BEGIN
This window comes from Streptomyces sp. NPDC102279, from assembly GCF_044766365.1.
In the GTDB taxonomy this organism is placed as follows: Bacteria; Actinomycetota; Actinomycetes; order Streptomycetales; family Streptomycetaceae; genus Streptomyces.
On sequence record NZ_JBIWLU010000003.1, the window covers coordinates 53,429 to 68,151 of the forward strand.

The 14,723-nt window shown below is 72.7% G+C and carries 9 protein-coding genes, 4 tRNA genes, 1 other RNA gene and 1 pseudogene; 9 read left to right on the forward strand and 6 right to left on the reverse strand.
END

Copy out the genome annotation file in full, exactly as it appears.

This window comes from Streptomyces sp. NPDC102279, from assembly GCF_044766365.1.
In the GTDB taxonomy this organism is placed as follows: Bacteria; Actinomycetota; Actinomycetes; order Streptomycetales; family Streptomycetaceae; genus Streptomyces.
On sequence record NZ_JBIWLU010000003.1, the window covers coordinates 53,429 to 68,151 of the forward strand.

The 14,723-nt window shown below is 72.7% G+C and carries 9 protein-coding genes, 4 tRNA genes, 1 other RNA gene and 1 pseudogene; 9 read left to right on the forward strand and 6 right to left on the reverse strand.